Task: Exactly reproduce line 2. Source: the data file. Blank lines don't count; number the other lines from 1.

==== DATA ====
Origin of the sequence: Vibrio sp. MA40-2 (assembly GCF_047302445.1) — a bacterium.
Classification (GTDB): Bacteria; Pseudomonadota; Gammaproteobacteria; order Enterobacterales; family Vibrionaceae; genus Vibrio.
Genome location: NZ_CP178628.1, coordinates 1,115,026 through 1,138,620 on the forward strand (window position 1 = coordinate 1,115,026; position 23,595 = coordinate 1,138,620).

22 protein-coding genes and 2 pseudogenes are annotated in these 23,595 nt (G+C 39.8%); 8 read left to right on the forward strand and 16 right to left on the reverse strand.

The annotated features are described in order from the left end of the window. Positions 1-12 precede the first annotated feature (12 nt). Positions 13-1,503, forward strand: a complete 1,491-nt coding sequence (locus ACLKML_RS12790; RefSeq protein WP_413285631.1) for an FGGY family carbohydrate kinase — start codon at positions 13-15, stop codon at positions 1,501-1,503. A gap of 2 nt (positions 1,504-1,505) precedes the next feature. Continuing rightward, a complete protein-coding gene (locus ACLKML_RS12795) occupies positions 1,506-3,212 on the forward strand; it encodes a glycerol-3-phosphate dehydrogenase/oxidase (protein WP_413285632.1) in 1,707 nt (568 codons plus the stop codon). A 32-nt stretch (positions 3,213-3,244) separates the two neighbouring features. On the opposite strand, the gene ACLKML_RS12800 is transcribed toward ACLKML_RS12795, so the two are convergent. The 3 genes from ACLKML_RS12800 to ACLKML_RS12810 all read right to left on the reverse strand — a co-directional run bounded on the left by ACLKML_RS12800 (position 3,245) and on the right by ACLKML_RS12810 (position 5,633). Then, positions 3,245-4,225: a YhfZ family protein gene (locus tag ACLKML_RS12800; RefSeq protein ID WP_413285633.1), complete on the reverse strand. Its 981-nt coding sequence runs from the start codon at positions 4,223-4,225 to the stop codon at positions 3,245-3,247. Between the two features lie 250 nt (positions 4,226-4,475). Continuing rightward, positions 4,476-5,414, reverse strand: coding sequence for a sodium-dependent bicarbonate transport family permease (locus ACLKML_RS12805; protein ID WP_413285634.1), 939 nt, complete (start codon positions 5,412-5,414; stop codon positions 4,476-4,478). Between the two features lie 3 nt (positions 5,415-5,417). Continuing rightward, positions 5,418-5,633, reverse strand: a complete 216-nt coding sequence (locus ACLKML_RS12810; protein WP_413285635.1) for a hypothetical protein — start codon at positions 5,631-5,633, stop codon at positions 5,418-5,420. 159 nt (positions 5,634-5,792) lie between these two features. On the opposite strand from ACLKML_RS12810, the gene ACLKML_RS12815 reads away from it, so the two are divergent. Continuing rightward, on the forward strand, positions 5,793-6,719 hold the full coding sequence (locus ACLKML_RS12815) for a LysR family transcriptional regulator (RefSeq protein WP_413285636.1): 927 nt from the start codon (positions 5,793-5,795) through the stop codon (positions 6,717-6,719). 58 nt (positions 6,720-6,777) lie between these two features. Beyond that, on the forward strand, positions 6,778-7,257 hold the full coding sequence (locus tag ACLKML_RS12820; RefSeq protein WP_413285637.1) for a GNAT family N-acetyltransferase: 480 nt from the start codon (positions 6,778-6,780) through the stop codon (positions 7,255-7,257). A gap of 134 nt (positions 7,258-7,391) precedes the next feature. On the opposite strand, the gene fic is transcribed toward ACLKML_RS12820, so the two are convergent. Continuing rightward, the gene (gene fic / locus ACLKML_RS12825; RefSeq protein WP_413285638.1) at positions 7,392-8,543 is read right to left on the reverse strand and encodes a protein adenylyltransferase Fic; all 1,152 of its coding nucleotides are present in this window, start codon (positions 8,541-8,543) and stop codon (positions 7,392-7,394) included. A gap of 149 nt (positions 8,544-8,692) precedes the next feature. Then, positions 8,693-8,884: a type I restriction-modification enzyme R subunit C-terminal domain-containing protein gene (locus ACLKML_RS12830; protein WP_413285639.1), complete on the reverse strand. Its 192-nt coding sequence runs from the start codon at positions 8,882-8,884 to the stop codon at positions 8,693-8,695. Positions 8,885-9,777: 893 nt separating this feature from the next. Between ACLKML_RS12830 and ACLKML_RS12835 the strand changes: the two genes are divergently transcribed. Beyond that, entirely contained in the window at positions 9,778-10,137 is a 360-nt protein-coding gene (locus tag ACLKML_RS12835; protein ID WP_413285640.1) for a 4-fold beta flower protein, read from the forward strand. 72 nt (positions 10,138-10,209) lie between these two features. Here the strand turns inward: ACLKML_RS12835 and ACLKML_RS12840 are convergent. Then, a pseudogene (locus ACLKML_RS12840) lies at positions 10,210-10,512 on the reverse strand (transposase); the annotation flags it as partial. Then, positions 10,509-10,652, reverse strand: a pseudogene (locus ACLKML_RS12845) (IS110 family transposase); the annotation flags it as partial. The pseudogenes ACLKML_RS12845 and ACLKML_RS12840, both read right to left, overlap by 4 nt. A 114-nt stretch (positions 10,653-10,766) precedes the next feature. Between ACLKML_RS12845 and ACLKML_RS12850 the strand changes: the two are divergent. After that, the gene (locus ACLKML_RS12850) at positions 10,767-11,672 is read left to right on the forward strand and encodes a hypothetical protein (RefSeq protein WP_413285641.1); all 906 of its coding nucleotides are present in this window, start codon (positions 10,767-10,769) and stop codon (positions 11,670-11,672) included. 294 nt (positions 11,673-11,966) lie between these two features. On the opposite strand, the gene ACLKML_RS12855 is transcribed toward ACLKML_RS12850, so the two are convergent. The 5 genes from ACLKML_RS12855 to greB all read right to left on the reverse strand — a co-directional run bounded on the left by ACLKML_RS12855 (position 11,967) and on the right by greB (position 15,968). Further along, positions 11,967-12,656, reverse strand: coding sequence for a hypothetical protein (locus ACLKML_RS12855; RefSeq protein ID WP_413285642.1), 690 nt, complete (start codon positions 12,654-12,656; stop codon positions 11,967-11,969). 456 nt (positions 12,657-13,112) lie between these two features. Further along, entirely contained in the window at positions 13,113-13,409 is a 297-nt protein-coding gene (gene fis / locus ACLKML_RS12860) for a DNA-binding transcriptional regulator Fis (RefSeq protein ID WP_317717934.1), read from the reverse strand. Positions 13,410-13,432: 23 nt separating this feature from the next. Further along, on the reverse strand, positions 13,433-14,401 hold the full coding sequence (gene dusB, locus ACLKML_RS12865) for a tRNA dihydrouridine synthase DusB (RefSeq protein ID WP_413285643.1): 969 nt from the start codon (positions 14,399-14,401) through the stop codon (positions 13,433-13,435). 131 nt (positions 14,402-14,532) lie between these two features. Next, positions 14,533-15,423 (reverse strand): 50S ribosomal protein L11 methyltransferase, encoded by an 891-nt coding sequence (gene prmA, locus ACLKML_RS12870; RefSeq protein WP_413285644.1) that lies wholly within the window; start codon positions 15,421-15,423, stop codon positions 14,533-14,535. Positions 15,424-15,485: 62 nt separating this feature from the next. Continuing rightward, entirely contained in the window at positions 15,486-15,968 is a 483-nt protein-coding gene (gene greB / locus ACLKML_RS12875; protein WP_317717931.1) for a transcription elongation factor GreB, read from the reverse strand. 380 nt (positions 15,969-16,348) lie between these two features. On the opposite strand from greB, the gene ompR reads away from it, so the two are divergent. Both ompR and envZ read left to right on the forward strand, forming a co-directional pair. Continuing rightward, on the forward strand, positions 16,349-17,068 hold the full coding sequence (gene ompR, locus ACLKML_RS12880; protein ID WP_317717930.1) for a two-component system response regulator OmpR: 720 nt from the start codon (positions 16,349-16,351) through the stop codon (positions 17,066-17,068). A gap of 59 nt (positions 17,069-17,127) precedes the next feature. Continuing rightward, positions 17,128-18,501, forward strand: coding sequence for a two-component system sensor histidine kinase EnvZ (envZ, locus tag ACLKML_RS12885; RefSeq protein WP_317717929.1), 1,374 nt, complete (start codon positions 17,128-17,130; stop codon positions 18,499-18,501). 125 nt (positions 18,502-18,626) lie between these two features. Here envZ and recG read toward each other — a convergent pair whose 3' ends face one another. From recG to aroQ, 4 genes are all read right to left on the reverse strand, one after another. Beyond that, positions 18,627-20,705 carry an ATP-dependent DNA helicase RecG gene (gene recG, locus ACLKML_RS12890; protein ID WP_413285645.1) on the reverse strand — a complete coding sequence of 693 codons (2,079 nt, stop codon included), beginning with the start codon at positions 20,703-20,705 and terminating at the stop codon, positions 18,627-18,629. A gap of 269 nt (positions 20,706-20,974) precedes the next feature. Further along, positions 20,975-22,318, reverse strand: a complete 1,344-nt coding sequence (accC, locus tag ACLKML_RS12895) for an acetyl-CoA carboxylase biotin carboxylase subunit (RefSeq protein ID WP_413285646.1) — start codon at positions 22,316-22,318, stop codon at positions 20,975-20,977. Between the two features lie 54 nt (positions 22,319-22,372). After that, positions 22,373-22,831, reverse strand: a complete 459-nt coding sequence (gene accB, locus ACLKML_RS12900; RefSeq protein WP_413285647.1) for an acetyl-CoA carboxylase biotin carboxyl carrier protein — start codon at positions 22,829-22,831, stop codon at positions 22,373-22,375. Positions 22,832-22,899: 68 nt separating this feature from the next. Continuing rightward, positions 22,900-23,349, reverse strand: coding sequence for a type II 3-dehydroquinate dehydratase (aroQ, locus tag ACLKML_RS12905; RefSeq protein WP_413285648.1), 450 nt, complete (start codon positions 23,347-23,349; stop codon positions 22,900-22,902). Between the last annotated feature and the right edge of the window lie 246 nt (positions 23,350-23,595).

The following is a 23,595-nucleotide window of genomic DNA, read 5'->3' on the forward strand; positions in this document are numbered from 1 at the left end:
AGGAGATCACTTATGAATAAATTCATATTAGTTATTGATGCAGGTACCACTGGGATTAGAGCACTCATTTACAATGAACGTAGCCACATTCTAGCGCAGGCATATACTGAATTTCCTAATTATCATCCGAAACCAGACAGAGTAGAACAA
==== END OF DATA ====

Classification (GTDB): Bacteria; Pseudomonadota; Gammaproteobacteria; order Enterobacterales; family Vibrionaceae; genus Vibrio.